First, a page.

Thursday, December 25, 2014

Christmas: Es ist ein Ros entsprungen

There is a division among Christians, notably within the United States (where one would expect a division to be, what with its distinct Christian history and development) on the manner of religious music.  I belong to the old school, with the emphasis on liturgical music that reflects a scriptural basis.  By way of explanation, I submit a fine example for this Christmas season.

Dresden Kreuzkirche, the Church of the Holy Cross in Dresden

The following piece is of the old German hymn Es ist ein Ros entsprungen, sung by the Dresdner Kreuzchor, one of the oldest boys' choirs in the world, established in the 13th century and associated with the construction of a basilica that eventually became the Kreuzkirche.  [The development of the church structure was ironically aided by a series of fires that struck the site over the ensuing centuries, as well as its partial destruction by an artillery barrage during the Seven Years War (contemporaneous with the American French and Indian War), and most significantly by the devastating bombing campaign of the USAAF and RAF during World War II, which effectively destroyed practically the entire city by the beginning of 1945.  The church was rebuilt around the only remaining portion of the structure - the wall surrounding its entrance - in the 1950s, and suffered still by the fact that the project was undertaken during the Soviet-controlled German Democratic Republic.]

It is a fitting place, then, for a hymn dedicated to the idea that the birth of Christ is likened to the flowering of a tender rose, in a place so battered and besieged, physically and spiritually, yet which still can bring forth such ethereal harmony to praise the Christ arisen.

The hymn can be traced back at least to the late 16th century, and the harmony was set by the German composer Michael Praetorius in 1609.  The lyrics were translated by Theodore Baker in 1894 into Lo, How a Rose E'er Blooming, and the music was also used for the hymn A Great and Mighty Wonder.

Es ist ein Ros entsprungen,
aus einer Wurzel zart,
wie uns die Alten sungen,
von Jesse war die Art
Und hat ein Blümlein bracht
mitten im kalten Winter,
wohl zu der halben Nacht.
Das Röslein, das ich meine,
davon Jesaia sagt,
ist Maria die reine
die uns das Blümlein bracht.
Aus Gottes ew'gem Rat
hat sie ein Kind geboren
Welches uns selig macht.

Lo, how a rose e'er blooming,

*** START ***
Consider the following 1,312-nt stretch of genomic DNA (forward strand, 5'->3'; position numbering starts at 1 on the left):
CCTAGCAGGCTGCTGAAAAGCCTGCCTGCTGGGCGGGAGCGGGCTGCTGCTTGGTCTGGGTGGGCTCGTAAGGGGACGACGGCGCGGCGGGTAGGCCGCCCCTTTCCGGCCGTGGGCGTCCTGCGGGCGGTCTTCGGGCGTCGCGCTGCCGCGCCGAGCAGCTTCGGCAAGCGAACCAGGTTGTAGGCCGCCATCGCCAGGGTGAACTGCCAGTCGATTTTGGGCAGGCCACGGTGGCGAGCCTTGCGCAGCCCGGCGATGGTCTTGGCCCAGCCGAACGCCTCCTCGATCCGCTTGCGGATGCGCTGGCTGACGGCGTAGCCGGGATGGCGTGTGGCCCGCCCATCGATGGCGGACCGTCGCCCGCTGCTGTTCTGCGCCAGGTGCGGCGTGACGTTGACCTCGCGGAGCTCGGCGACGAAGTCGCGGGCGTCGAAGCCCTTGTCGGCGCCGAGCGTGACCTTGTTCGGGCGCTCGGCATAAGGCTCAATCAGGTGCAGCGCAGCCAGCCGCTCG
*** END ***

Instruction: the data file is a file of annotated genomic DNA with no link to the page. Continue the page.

From tender stem hath sprung.
Of Jesse's lineage coming,
As men of old have sung;
It came, a flow'ret bright,
Amid the cold of winter,
When half spent was the night.
Isaiah 'twas foretold it,
The Rose I have in mind,
With Mary we behold it,
The virgin mother kind;
To show God's love aright,
She bore to men a Savior,
Who makes us blessed.

Though hardly an authority, I nevertheless consider music of this sort, classic in the true sense of the term, to be the well-spring of liturgical music, not to be confused with other music heard in present churches, or the radio.  American Gospel, both black and white (separate but equal, as it were) is a musical category unto itself, and many can enjoy it without ever considering its message.  Don't get me wrong, I am among its fans, though my consideration of its lyrics as religious or nostalgically entertaining depends on my mood.

There are many in what can be categorized as the charismatic movement and its ripples that have diverged into a New Age mesmerizing chant, which can be summarized with the example of "You are the light of the world" (repeat 27 times, affettuoso accentato).

For those who receive spiritual nourishment from such music, all the better, but I do not believe that it rises to the intent of such hymnodists as, say, Charles Wesley or Martin Luther.  This is clearly an unresolvable discussion, but the appeal of this German hymn is ever enchanting.

1 comment:

  1. Don Kaag, retired from both the US Marine Corps and US Army Reserve, as well as teaching advanced placement History, is on a well-deserved extended tour of Europe and sends this input by separate correspondence:

    This beautiful cathedral was almost completely destroyed in 1945 by Allied bombing. Dresden was leveled around it. The Russians, and shortly later the athiest Communist East Germans, cared nothing about churches, so this beautiful church, the center of Dresden, was deliberately left as a pile of rubble while the public buildings around the central square were rebuilt and put back into use. After German reunification the citizens of Dresden wanted their cathedral back. They raised 2/3 of the necessary money and a team of archeologists, construction men and architects painstakingly deconstructed the rubble piles---17 tons of stone---and marked every piece that was identifiable and useable. That's why the building's exterior looks like it does, a checkerboard of old and new stone. It reopened in 2006. The interior is gorgeous, with the paintings and windows faithfully redone to the exact original drawings and pictures of the pre-war interior. (Fortunately the original architect's drawings and plans survived the bombing.) We were in Dresden last month and we toured the building. Its beauty makes your heart catch in your throat, and the faith that reconstructed it made its own miracle.


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